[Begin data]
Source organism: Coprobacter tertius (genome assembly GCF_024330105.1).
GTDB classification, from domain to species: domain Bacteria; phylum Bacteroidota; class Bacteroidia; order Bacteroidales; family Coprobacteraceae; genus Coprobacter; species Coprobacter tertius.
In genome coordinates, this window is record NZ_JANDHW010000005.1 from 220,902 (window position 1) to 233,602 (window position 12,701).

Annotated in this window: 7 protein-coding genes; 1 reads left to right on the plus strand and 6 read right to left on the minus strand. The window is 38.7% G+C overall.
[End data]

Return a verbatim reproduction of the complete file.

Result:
Source organism: Coprobacter tertius (genome assembly GCF_024330105.1).
GTDB classification, from domain to species: domain Bacteria; phylum Bacteroidota; class Bacteroidia; order Bacteroidales; family Coprobacteraceae; genus Coprobacter; species Coprobacter tertius.
In genome coordinates, this window is record NZ_JANDHW010000005.1 from 220,902 (window position 1) to 233,602 (window position 12,701).

Annotated in this window: 7 protein-coding genes; 1 reads left to right on the plus strand and 6 read right to left on the minus strand. The window is 38.7% G+C overall.